The rebuilding process is nearly complete. The Sunnyside Housing Authority has spent the past three months recovering from a fire that razed a duplex in the organization's Reeves Way complex.
Work on the duplex has included everything from installation of new plumbing to putting in a new heating and air conditioning system for the two units. In September, the City of Sunnyside Building Division issued three permits for work on the duplex at 510 Reeves Way. A mechanical permit for work on the heating and air conditioning unit was issued for a fee of $83.50, a plumbing permit was issued for a fee of $123, and a building permit was issued for a fee of $1,190.65. According to the City of Sunnyside, the value of the duplex stands at $134,000.
Sunnyside Housing Authority Executive Director Ketha Kimbrough said two families were living in the duplex when the fire occured on Aug. 11, although she noted that only one family was home when the blaze was discovered.
The fire at the Reeves Way complex displaced both families. One family moved to a unit in another Housing Authority complex. Kimbrough explained that the second family had given the Housing Authority notice that they had planned on moving out before the fire, so following the blaze they continued with their plans and moved out of the Housing Authority system.
Kimbrough said the August fire involved the roof of the entire building, noting that it affected both units of the duplex.
Bruce Epps with the Sunnyside Housing Authority said the Sunnyside Fire Department did an excellent job responding to the fire. He said it's because of the job they did that the Housing Authority was able to rebuild the structure.
He noted that although most of the duplex was lost to the blaze, the stud walls were still in good condition. Epps said everything from the plumbing to the electrical systems of the two housing units were destroyed by the high temperatures of the fire. He said windows were melted and the bathtubs in both units were destroyed.
Kimbrough said the process of rebuilding the structure started almost immediately, noting that as soon as the building was labeled as safe the families were able to go in and salvage what they could. She said it was also early into the rebuilding process that the Housing Authority learned it was going to have to do some asbestos removal before the project could really get moving. Kimbrough noted that the unexpected need for asbestos removal added to the final cost of rebuilding the duplex.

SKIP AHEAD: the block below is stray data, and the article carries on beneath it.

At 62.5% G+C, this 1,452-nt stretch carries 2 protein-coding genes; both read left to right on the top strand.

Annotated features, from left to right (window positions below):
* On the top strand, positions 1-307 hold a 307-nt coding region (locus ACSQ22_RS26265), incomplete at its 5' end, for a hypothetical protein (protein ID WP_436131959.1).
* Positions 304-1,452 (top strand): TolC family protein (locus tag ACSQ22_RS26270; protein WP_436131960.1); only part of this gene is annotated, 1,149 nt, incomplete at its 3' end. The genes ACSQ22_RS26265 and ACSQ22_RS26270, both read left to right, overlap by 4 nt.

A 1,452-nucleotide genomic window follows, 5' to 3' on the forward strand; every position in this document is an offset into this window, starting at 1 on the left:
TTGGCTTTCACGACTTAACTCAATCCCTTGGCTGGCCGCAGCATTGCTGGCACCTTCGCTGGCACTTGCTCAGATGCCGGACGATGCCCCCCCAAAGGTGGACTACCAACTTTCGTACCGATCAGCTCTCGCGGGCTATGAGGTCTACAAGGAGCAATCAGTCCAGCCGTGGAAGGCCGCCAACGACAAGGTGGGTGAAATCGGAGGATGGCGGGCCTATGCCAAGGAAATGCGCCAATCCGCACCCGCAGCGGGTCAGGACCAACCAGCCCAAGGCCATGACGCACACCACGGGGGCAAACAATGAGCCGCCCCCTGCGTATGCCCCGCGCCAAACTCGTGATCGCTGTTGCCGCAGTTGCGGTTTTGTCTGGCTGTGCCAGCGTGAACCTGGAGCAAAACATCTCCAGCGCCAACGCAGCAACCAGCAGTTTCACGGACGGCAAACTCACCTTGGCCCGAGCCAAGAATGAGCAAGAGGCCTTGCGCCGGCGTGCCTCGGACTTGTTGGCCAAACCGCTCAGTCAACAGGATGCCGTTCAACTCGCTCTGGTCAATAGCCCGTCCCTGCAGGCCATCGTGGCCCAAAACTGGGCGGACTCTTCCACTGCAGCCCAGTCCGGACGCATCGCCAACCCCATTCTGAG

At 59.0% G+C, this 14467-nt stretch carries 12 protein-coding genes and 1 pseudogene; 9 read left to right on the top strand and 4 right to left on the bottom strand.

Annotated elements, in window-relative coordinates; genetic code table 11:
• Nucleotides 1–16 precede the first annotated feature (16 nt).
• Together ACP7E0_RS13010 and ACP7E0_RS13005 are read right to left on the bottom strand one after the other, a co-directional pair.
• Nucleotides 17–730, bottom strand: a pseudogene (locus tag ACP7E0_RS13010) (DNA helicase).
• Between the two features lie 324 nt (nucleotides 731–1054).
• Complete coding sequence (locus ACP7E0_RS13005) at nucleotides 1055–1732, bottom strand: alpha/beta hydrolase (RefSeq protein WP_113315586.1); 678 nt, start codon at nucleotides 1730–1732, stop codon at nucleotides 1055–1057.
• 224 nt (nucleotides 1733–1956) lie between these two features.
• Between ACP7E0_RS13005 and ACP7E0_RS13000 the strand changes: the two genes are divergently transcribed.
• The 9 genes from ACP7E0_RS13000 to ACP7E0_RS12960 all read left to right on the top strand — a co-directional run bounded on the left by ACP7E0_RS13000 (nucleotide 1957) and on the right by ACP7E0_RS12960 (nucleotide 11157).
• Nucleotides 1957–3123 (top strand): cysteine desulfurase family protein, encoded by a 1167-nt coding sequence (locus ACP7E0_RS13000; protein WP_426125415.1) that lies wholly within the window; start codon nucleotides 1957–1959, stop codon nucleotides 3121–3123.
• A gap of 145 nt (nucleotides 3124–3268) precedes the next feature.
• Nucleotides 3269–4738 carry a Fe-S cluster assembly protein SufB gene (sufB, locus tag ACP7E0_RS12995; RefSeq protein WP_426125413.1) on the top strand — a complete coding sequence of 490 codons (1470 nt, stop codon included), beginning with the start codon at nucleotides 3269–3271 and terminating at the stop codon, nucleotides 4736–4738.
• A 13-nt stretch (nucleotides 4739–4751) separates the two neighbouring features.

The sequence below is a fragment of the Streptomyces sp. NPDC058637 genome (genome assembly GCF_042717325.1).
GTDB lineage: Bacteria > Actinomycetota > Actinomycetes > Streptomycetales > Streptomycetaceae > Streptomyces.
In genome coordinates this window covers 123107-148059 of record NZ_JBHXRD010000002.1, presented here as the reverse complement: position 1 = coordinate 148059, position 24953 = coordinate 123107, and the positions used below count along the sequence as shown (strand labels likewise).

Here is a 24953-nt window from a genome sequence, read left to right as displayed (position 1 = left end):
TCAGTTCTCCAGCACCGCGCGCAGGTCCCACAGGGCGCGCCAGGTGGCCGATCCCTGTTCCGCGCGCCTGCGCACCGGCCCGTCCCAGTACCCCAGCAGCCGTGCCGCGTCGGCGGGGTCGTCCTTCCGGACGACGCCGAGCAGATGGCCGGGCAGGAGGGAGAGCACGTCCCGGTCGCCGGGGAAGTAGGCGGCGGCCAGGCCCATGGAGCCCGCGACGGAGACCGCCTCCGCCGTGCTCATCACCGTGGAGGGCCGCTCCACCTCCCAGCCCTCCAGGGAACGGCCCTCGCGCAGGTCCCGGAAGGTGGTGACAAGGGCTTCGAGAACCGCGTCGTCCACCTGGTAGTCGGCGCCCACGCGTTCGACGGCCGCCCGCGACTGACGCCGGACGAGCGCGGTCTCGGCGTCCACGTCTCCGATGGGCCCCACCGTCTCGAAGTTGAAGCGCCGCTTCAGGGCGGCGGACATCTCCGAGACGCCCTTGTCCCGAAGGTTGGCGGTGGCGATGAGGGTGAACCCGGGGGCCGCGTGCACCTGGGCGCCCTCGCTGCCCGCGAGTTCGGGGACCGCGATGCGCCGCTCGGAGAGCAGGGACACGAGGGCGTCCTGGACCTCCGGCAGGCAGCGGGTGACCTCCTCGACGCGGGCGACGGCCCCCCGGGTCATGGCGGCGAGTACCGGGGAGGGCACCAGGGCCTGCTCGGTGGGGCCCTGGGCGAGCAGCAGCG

Epps said once the reconstruction got going, crews were sent in to do a complete overhaul of the building. He noted that the project has included new trusses, a new roof, new windows, sheet rock, insulation, electrical, plumbing, flooring, interior doors, trim and cabinets.
"Basically we were down to the studs and started over," Epps said.
Now, three months after the fire, Epps and Kimbrough said the construction crew is putting the finishing touches on the duplex. Epps said they are installing the last of the trim, putting in a few remaining cabinets and touching up the paint. Kimbrough estimates the two units will be ready to take in two new families by the end of the month.
Although it cost the Housing Authority an estimated $150,000 to rebuild the duplex, Kimbrough said the decision to take on the project was an easy one.
"There's a need for the units," she said.
Kimbrough explained that the duplex includes one three-bedroom and one four-bedroom unit, which are both in high demand.
"We have a waiting list of families," she said, noting that there are only 12 four-bedroom units in the Housing Authority system.
Other projects that were issued permits by the City of Sunnyside in September and October include an $816.71 building permit issued for an indoor swimming pool and spa at the Best Western Grapevine Inn in September, as well as several permits issued to businesses in the Mid-Valley Mall during the month of October. The permits issued at the mall include mostly sign permits for new stores that are coming into the shopping center. In October, two permits were also issued for the construction of two new houses on Jersey Street. Each home has a valuation of more than $94,000.
During September and October, the city's building division conducted 651 inspections and collected $16,683.40 in permit fees for projects with a total valuation of more than $715,000. The 127 building permits issued included 19 mechanical permits and 22 plumbing permits. There were also four sewer connection fees, two water connection fees, two water meter permits and one public works permit for curb, gutter and sidewalk work.